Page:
About nine years ago, I had my first and, so far, only, root canal. Of course, beforehand, I had to hear everyone's horror stories. But I was pretty sure that, compared to my early experiences with dentistry, the procedure would be a walk in the park. When I was a boy in rural Iowa, my old country dentist drilled without administering novocaine! I was relieved that the root canal was anticlimactic. As expected, the procedure went smoothly, and I had very little pain. It took some trial and error to get what felt like a pretty good fit for the crown. But eventually all seemed well. The tooth occasionally felt a little odd, but not painful.
But earlier this year, I began to notice increasing pain in my jaw when I bit down on the tooth. I tried to chew on the opposite side of my mouth, but whenever I accidentally bit down on the tooth, a stabbing, hot, agonizing pain would shoot up into my cheek, as if someone were jamming a red-hot ice pick up through my molar and into my eye socket--or as if my old country dentist were drilling my molar again. The pain would last for a couple of hours. I finally had to admit to myself that I needed to have the tooth examined.
My dentist x-rayed the tooth and saw what seemed to him to be a little bit of swelling between the root and the socket, so he referred me to a periodontist. But the periodontist saw nothing unusual in the x-rays. He said he could redo the root canal and it might relieve the pain--or it might not. Back home, I decided I didn't want to undergo another root canal if there was little certainty of a good outcome. I returned to my dentist and asked him to smooth down my crown to try to get a better fit. He did, and I had some relief for a few weeks. But then the pain came back.
I was stuck. I was facing the prospect of having to live with increasingly excruciating pain, without any hope of an effective treatment. Fortunately, or unfortunately, this was a very familiar situation. A few years ago, I was diagnosed with chronic pelvic pain syndrome--constant untreatable pain in the hips and groin and low back. Thrown back on my own resources, I found ways of working with the condition that eventually resulted in my being able once again to be fully active without pain. I knew from personal experience that undiagnosable, untreatable chronic pain can be workable. So I sat down and began to puzzle through this tooth pain.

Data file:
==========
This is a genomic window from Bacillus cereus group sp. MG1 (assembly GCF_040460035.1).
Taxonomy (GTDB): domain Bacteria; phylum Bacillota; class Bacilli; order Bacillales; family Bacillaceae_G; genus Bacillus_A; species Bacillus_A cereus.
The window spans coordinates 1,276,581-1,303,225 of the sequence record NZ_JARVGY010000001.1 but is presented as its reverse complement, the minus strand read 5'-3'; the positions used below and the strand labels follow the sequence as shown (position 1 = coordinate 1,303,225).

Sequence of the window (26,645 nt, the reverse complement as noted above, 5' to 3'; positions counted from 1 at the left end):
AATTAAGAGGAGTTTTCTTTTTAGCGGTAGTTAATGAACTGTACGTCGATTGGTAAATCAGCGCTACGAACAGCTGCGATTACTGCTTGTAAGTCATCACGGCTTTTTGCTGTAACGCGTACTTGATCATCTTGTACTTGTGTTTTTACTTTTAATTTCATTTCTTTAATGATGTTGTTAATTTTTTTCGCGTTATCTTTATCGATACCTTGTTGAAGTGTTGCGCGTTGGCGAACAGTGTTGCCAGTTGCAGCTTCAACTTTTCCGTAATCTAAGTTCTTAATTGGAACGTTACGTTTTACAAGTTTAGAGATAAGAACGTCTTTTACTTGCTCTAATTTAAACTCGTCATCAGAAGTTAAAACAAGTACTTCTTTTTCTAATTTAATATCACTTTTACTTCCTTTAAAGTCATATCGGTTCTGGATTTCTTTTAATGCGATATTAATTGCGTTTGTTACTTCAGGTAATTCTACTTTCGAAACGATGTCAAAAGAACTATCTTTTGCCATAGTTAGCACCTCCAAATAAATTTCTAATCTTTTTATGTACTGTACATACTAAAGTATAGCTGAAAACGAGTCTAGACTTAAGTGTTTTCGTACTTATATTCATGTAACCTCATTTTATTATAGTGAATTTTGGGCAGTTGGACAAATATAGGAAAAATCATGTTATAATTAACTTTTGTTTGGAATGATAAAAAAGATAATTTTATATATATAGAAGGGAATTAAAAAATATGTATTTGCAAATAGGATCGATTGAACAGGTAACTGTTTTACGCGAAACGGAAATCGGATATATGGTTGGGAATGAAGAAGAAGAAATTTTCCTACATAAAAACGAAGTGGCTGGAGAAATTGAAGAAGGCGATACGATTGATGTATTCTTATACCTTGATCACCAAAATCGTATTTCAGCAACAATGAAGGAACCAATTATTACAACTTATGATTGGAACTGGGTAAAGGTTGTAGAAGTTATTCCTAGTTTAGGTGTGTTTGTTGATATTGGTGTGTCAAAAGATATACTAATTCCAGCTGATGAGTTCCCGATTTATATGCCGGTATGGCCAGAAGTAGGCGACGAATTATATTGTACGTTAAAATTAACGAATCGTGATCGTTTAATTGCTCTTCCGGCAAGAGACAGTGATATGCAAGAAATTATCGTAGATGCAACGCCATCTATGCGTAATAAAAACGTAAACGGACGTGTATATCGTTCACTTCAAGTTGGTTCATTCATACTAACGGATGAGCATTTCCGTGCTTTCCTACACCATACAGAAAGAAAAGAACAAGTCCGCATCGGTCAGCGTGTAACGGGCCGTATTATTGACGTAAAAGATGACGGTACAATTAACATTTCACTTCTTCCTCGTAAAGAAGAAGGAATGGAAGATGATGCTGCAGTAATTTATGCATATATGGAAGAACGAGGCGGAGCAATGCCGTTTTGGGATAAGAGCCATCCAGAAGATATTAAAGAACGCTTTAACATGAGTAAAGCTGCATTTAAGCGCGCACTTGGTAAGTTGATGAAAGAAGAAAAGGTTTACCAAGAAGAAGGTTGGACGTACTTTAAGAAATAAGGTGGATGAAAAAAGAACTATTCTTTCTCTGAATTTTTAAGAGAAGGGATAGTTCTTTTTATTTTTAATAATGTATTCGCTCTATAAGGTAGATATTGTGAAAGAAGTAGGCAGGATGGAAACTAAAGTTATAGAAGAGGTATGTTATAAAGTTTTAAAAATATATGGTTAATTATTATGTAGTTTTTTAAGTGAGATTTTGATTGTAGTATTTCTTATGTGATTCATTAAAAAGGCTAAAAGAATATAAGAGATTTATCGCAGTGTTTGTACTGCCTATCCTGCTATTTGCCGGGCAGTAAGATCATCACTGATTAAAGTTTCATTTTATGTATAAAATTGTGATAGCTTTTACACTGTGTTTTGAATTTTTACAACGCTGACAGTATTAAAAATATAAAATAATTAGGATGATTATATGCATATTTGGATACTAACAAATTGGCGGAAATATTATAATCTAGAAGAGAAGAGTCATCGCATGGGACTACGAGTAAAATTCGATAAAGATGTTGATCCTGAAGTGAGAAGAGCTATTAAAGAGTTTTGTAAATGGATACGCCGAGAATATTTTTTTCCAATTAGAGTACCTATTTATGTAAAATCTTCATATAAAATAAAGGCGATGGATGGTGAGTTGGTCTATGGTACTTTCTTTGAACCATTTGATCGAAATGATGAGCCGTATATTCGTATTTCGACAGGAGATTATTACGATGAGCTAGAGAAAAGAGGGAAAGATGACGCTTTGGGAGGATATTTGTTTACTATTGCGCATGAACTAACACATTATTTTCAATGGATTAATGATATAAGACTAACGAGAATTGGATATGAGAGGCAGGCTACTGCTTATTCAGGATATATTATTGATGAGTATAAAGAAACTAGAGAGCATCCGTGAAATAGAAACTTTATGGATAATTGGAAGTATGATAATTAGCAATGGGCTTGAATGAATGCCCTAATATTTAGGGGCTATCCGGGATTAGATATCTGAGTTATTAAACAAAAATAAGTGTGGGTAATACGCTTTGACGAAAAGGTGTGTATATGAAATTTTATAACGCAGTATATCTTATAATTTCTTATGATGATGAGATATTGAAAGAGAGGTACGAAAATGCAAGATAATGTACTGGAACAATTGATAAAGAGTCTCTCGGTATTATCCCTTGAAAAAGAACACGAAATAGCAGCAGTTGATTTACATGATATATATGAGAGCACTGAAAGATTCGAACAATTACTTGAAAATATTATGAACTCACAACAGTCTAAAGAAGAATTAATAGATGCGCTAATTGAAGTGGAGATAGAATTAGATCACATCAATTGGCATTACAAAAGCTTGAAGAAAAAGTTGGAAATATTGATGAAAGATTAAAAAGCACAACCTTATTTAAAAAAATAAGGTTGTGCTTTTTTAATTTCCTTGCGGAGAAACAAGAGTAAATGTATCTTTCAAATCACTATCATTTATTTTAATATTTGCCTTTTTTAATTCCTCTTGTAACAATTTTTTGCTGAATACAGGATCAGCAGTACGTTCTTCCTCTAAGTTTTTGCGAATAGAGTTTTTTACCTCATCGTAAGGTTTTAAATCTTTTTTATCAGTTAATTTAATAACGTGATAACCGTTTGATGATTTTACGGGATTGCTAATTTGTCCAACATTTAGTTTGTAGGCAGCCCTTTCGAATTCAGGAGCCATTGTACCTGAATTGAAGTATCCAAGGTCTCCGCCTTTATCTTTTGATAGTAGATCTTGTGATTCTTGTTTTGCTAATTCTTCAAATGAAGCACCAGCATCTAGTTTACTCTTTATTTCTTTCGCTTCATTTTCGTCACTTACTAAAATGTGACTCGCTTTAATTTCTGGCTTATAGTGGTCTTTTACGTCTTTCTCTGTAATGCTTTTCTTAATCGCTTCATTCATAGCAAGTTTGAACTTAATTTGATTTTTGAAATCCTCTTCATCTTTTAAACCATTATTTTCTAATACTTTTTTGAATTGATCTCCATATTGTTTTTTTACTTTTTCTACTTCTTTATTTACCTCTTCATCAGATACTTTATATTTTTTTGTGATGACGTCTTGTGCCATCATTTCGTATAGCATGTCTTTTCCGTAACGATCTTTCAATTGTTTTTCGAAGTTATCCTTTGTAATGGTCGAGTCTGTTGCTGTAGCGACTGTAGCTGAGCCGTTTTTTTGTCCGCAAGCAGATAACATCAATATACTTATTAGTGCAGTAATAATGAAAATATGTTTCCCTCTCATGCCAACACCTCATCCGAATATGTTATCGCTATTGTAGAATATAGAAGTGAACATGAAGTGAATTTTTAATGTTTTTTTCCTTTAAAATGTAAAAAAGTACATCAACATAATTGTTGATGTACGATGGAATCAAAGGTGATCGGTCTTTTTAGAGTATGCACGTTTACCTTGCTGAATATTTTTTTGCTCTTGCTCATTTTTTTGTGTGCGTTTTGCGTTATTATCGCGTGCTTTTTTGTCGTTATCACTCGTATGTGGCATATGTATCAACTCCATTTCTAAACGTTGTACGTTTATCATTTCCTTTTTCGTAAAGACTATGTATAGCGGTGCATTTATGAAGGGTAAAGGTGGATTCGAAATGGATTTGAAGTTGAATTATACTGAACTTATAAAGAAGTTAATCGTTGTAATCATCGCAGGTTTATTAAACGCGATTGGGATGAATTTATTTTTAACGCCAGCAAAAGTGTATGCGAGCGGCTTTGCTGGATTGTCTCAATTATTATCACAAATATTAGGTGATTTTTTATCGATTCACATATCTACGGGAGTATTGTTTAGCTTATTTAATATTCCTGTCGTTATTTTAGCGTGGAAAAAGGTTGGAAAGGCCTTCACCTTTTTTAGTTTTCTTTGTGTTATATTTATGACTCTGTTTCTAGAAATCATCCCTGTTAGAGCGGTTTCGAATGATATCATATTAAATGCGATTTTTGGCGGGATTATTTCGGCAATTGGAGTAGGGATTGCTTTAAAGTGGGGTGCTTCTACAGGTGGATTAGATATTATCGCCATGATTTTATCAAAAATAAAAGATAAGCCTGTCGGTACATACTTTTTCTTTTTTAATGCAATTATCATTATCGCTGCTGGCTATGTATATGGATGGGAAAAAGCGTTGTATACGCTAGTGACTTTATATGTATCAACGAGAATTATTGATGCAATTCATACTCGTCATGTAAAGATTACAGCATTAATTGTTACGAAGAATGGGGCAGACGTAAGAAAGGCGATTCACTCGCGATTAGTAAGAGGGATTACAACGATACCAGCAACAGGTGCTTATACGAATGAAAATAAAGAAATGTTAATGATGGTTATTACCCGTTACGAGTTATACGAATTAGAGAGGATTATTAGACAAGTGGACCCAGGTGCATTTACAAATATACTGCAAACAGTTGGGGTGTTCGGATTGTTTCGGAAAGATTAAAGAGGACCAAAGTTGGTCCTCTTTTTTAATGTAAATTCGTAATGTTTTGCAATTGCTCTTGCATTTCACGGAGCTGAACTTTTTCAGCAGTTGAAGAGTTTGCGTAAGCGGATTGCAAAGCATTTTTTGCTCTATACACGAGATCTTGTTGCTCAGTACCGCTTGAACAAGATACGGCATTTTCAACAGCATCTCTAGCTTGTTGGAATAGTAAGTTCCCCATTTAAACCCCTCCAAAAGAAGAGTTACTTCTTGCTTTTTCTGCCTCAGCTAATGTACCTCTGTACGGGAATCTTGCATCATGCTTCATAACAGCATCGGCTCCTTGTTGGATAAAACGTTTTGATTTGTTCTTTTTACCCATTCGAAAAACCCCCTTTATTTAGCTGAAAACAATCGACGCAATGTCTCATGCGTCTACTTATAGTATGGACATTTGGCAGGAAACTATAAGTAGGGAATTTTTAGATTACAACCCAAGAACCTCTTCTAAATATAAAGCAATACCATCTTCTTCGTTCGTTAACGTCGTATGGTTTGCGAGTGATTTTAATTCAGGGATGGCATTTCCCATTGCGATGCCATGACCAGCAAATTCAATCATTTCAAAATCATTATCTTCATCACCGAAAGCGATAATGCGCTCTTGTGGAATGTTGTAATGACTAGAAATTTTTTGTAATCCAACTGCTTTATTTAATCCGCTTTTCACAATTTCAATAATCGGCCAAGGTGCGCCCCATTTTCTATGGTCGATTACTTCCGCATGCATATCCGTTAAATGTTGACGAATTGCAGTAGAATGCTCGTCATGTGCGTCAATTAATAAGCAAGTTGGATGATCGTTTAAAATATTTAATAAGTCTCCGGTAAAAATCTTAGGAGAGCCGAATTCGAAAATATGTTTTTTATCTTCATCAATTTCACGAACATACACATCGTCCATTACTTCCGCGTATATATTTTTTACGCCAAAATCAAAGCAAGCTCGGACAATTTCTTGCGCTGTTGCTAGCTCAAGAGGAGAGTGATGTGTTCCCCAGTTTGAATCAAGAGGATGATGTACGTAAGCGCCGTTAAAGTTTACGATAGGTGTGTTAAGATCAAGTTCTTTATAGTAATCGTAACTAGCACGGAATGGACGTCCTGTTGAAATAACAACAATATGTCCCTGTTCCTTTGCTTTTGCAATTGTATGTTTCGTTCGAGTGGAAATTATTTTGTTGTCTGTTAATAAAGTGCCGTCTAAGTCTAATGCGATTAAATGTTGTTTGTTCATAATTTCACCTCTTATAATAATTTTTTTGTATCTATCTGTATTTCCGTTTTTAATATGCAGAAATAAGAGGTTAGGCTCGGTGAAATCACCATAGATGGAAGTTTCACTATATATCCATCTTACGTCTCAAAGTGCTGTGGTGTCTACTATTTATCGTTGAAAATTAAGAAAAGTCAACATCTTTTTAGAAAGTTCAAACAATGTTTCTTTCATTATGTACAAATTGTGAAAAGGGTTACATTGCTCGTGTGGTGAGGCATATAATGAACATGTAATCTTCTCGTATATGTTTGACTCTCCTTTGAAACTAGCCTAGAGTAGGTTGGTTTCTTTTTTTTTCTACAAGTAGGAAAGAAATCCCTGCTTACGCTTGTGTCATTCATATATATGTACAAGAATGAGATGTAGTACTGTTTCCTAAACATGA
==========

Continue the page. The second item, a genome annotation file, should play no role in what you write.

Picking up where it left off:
I used my mindfulness training to try to avoid chewing on the affected side, and to stay with the pain when I did mistakenly bite down on the tooth. As I sat with the pain, I tried to release any thoughts it spawned and to relax into the physical sensations. I gradually came to see that part of the pain involved muscle tension in my jaw and face. I tried to be mindful of this tension, even when I wasn't in pain. I soon saw that this tension was the result of a mistaken response to something my Alexander Technique teacher had tried to teach me.
I've been seeing my Alexander Technique teacher for nearly two years now. She's been helping me recognize and release places where I habitually hold tension in my body. My pelvic pain condition has melted away, and my sense of well-being and ease has increased. In the course of her lessons, she pointed out that I tense the muscles that make my lips thin. I responded by trying to force my lips to purse out more than they had, instead of trying to relax my facial muscles. This increased muscular tension in the face and jaw was what seemed to be associated with my tooth pain.
I massaged my jaw muscles and used the tools I'd learned from my Alexander Technique teacher to relax my face and jaw. The result was miraculous! The pain melted away, to the point where now, I can bite down on my molar and only occasionally feel a little, short-lived twinge. I remembered reading something about tooth pain in Clair Davies's book, The Trigger Point Therapy Workbook. I looked it up, and sure enough, Davies wrote that trigger points in the jaw muscles can cause sensitivity in the teeth.
I'm increasingly amazed at the interplay among my mind, body and emotions. Incidents like this are like windows into the connections among these aspects of self. I'd rather not have had to deal with chronic pain, but I have to admit that it's given me new insights and opened new possibilities of health and well-being.